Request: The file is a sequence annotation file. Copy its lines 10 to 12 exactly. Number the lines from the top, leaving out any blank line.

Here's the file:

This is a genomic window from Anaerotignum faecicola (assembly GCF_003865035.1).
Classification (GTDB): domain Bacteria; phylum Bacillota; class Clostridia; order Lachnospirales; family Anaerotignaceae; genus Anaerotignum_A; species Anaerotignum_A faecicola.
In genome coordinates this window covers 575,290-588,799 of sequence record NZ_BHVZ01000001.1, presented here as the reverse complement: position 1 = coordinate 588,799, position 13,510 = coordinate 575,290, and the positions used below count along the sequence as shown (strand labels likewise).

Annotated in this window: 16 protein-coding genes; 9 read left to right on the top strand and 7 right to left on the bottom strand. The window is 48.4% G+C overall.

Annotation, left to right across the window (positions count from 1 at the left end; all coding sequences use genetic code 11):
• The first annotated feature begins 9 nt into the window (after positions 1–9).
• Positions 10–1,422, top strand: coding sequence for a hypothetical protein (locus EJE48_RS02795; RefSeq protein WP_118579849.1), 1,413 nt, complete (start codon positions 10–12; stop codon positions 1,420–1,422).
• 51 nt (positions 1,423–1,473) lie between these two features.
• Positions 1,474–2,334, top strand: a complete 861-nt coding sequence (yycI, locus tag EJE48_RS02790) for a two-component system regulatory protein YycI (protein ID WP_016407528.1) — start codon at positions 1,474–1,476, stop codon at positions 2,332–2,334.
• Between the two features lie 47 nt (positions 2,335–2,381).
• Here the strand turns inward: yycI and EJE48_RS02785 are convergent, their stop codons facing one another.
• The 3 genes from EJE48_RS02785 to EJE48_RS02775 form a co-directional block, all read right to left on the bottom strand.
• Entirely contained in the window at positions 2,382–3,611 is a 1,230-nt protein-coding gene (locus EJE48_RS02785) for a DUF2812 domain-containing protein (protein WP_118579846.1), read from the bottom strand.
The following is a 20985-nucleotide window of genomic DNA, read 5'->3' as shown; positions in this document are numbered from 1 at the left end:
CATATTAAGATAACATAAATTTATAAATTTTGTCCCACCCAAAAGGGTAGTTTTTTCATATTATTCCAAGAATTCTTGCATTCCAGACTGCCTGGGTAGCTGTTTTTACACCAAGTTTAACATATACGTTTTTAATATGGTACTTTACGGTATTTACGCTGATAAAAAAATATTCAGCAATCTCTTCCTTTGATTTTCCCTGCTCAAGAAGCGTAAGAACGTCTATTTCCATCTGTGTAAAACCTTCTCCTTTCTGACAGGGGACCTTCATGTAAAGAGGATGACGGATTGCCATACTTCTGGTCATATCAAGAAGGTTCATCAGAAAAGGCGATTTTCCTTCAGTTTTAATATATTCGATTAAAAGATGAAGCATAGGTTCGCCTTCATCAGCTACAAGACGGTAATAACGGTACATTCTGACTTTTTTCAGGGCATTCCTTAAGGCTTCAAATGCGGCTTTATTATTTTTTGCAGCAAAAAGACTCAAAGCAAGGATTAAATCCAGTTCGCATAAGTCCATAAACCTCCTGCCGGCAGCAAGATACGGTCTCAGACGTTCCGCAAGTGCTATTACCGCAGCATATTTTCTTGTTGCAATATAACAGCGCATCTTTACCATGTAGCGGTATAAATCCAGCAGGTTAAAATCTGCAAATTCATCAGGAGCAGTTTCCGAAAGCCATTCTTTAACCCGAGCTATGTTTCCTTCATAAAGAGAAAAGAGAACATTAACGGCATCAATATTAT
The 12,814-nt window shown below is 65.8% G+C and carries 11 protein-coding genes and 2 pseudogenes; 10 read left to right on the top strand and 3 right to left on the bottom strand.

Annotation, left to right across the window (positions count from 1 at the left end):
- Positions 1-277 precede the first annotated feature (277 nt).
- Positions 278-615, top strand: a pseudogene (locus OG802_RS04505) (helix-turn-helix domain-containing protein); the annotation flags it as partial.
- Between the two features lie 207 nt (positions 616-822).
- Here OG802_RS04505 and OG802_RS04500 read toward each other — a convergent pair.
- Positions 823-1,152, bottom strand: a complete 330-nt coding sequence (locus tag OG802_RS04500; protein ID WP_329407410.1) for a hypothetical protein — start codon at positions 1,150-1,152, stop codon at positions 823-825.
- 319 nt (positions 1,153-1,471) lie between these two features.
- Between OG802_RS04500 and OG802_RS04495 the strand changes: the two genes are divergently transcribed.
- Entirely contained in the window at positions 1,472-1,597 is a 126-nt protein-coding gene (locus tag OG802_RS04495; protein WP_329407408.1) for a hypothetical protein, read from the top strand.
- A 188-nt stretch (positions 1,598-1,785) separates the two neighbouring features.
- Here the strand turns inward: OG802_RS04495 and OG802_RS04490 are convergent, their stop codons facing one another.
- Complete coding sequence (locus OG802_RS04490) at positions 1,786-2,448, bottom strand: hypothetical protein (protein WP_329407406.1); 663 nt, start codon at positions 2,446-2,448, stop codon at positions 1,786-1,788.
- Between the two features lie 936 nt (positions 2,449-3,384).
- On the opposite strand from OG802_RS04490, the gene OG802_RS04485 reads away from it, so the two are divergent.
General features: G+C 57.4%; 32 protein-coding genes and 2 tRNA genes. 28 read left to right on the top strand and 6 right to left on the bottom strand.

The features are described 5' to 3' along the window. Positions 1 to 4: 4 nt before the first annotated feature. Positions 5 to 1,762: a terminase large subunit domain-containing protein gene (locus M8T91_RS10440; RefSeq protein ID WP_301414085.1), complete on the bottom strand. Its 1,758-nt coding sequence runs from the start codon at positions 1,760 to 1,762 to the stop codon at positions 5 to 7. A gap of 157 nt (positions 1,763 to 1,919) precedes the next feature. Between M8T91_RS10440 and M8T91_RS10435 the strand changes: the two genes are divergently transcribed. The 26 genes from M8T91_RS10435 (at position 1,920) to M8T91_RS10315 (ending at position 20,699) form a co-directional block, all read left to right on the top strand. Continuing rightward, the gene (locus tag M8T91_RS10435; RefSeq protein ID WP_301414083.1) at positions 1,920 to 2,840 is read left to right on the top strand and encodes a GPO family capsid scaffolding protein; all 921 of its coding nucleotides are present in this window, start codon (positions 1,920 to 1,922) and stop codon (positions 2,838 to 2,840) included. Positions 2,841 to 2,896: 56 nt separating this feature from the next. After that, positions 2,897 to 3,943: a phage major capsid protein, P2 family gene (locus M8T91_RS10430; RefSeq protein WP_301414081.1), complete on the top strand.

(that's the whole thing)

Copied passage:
• Between the two features lie 47 nt (positions 2,335–2,381).
• Here the strand turns inward: yycI and EJE48_RS02785 are convergent, their stop codons facing one another.
• The 3 genes from EJE48_RS02785 to EJE48_RS02775 form a co-directional block, all read right to left on the bottom strand.